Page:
To me, a visit to Krol Romeas evoked similar feelings to those I felt when I first entered the Neak Pean Temple – a positive change from the “same old”. After a while, whether it’s due to immense heat of the Cambodian sun, harassment by relentless touts or whatever other reason, all Angkor temples start to look the same. Many are built in the same way – both architecturally and artistically – bearing the same styles and motifs, but even if you get above all that, they all start to look like crumbling piles of jungle overrun ancient rocks after a while. But then you come to Neak Pean and you see something entirely different and it just feels very uplifting. And if Neak Pean felt positively different, then Krol Romeas does twice as much.
What’s most intriguing about Krol Romeas is that it wasn’t even built as a temple. Neak Pean looks unlike anything else at Angkor, but it’s still a temple. Back in the years of the Angkorian glory only temples – being dwellings of the gods – were built out of stone and as such, they are the only thing that still remain. Dwellings of people, including royalties were built from wood and other perishable materials and have long been claimed by nature – including palaces. Everything that was once a powerful and busy area is now gone, except from the temples which still stand. Yet there is one exception to it – Krol Romeas. As it turns out, Krol Romeas is not a temple.
Because not even Khmer kings had their palaces made from stone, the discovery of Krol Romeas lead many to speculations that it must have been a water reservoir. All that remains of Krol Romeas today is a large circular hole in the ground with thick walls of stone along its circumference. But when the signs of an inner wall were discovered, and the fact that the outer wall is just unreasonably thick for a pond of this size, the notion that Krol Romeas was built to be a Baray (water reservoir) was quickly abandoned. But if it’s not a water reservoir, than what is it?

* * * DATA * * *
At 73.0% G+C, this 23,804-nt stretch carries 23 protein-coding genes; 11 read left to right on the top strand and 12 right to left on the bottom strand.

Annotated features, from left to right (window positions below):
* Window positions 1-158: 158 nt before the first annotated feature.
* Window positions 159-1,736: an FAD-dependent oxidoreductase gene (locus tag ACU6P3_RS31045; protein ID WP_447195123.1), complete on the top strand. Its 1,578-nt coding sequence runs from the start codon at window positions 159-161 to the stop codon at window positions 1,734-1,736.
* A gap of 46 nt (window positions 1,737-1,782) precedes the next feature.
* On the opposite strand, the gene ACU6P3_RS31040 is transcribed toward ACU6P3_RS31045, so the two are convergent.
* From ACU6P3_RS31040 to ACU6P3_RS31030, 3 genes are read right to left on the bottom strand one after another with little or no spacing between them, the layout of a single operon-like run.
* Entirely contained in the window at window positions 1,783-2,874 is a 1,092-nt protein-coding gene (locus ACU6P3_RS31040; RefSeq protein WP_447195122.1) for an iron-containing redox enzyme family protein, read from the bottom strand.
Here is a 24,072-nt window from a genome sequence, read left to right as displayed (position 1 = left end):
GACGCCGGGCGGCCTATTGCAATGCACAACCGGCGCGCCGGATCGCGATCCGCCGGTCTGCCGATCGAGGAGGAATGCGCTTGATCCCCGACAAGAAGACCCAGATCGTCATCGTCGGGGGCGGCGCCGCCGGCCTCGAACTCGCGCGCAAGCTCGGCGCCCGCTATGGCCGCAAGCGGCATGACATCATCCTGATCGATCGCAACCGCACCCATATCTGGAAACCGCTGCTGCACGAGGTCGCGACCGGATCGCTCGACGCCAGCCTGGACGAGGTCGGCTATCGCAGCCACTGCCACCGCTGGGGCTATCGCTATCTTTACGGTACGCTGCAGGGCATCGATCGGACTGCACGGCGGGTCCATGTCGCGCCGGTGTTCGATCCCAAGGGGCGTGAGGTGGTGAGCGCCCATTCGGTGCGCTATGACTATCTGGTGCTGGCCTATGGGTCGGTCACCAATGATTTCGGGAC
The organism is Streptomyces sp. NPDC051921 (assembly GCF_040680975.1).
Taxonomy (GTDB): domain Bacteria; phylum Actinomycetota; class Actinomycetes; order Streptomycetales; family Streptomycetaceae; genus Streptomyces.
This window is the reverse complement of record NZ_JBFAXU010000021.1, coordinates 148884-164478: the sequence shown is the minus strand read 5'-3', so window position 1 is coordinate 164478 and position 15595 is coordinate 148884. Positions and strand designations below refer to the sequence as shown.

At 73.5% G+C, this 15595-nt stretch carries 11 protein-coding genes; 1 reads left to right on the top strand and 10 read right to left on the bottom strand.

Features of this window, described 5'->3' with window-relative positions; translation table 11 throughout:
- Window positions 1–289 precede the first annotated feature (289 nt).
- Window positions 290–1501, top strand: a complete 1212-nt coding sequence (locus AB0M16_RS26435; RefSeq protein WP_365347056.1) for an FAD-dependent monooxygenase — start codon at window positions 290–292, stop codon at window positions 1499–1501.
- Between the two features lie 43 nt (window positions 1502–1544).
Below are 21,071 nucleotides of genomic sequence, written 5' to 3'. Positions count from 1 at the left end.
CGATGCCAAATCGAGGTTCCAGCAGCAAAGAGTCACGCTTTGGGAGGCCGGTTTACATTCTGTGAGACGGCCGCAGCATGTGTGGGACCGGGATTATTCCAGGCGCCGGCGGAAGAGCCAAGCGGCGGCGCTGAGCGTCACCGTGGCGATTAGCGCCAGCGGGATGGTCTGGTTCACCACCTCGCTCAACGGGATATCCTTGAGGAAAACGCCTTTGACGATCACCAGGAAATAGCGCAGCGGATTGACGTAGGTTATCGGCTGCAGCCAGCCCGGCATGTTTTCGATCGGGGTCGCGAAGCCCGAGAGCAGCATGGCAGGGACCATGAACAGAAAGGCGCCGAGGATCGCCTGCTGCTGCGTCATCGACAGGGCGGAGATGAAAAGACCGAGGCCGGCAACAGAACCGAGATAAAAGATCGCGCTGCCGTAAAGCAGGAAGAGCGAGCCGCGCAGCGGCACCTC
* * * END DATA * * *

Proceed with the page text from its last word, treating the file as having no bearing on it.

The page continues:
A different look at this unique monument would have it that Krol Romeas was an elephant corral. Its location just outside of the north gate to Angkor Thom would make it suitable for royalty to mount their mahouts for long journeys through the jungle, yet by being behind the gate, the roaring and smell associated with large keep of wild beast would not bother anyone in the palace. Elephants would be bathed and fed inside of the keep and its level being slightly below the ground would make it easy for the nobles to board the animal.
Needless to say, scientists are not firm as to the real function of Krol Romeas but one thing is for sure – it stands out. Unlike Neak Pean, Krol Romeas has not been restored at all. It is as difficult to find as Prasat Prei and Banteay Prei so virtually nobody ever goes there and since it’s completely overrun with trees, it’s also impossible to step back to take any reasonably looking photo of it which would fit all of the structure within.
The dirt road which leads to Krol Romeas has a slight upward slope and is far less trod down that that leading to Prasat Prei and Banteay Prei making its identification tricky. Since the structure doesn’t stick above ground and trees grow uniformly throughout it in the same density as they do outside of it, any form of guesswork which could imply that there is something up that road is not gonna work. Luckily, being not far from the north gate of Angkor Thom, you don’t have a long section of the road to scout through so if you find a dirt road which diverts from the paved road forming the Grand Circuit of Angkor towards the east, regardless of how little used it may seem and how into the middle of the woods it seems to point, it’s probably the one leading to Krol Romeas. Take it.